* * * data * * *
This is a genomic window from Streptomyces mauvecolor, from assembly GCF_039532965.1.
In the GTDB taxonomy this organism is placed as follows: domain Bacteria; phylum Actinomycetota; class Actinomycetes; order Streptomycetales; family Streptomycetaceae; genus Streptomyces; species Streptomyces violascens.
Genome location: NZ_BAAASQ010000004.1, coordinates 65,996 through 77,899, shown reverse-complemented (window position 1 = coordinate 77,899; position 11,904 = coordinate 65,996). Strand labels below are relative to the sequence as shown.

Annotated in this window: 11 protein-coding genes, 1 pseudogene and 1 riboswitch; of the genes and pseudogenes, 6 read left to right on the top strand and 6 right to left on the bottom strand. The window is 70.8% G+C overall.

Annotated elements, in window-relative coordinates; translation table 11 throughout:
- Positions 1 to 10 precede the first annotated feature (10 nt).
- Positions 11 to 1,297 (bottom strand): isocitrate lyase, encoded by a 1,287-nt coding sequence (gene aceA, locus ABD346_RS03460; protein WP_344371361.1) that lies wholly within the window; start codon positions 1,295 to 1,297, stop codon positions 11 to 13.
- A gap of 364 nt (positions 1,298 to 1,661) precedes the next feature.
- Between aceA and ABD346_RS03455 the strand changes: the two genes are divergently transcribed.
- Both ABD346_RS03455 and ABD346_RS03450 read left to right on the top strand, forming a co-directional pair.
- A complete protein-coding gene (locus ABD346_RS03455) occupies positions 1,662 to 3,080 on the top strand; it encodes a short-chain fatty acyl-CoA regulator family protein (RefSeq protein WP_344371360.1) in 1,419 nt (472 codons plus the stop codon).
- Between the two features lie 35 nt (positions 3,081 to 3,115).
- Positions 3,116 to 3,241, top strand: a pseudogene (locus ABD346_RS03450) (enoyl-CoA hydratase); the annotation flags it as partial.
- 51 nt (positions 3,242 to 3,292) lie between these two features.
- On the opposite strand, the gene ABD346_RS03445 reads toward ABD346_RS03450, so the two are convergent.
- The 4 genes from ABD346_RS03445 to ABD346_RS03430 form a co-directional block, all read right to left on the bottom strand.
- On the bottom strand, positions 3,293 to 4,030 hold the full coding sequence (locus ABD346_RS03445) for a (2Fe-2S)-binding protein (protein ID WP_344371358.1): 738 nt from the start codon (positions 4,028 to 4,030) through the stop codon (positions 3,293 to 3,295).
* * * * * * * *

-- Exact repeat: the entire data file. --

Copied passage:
This is a genomic window from Streptomyces mauvecolor, from assembly GCF_039532965.1.
In the GTDB taxonomy this organism is placed as follows: domain Bacteria; phylum Actinomycetota; class Actinomycetes; order Streptomycetales; family Streptomycetaceae; genus Streptomyces; species Streptomyces violascens.
Genome location: NZ_BAAASQ010000004.1, coordinates 65,996 through 77,899, shown reverse-complemented (window position 1 = coordinate 77,899; position 11,904 = coordinate 65,996). Strand labels below are relative to the sequence as shown.

Annotated in this window: 11 protein-coding genes, 1 pseudogene and 1 riboswitch; of the genes and pseudogenes, 6 read left to right on the top strand and 6 right to left on the bottom strand. The window is 70.8% G+C overall.

Annotated elements, in window-relative coordinates; translation table 11 throughout:
- Positions 1 to 10 precede the first annotated feature (10 nt).
- Positions 11 to 1,297 (bottom strand): isocitrate lyase, encoded by a 1,287-nt coding sequence (gene aceA, locus ABD346_RS03460; protein WP_344371361.1) that lies wholly within the window; start codon positions 1,295 to 1,297, stop codon positions 11 to 13.
- A gap of 364 nt (positions 1,298 to 1,661) precedes the next feature.
- Between aceA and ABD346_RS03455 the strand changes: the two genes are divergently transcribed.
- Both ABD346_RS03455 and ABD346_RS03450 read left to right on the top strand, forming a co-directional pair.
- A complete protein-coding gene (locus ABD346_RS03455) occupies positions 1,662 to 3,080 on the top strand; it encodes a short-chain fatty acyl-CoA regulator family protein (RefSeq protein WP_344371360.1) in 1,419 nt (472 codons plus the stop codon).
- Between the two features lie 35 nt (positions 3,081 to 3,115).
- Positions 3,116 to 3,241, top strand: a pseudogene (locus ABD346_RS03450) (enoyl-CoA hydratase); the annotation flags it as partial.
- 51 nt (positions 3,242 to 3,292) lie between these two features.
- On the opposite strand, the gene ABD346_RS03445 reads toward ABD346_RS03450, so the two are convergent.
- The 4 genes from ABD346_RS03445 to ABD346_RS03430 form a co-directional block, all read right to left on the bottom strand.
- On the bottom strand, positions 3,293 to 4,030 hold the full coding sequence (locus ABD346_RS03445) for a (2Fe-2S)-binding protein (protein ID WP_344371358.1): 738 nt from the start codon (positions 4,028 to 4,030) through the stop codon (positions 3,293 to 3,295).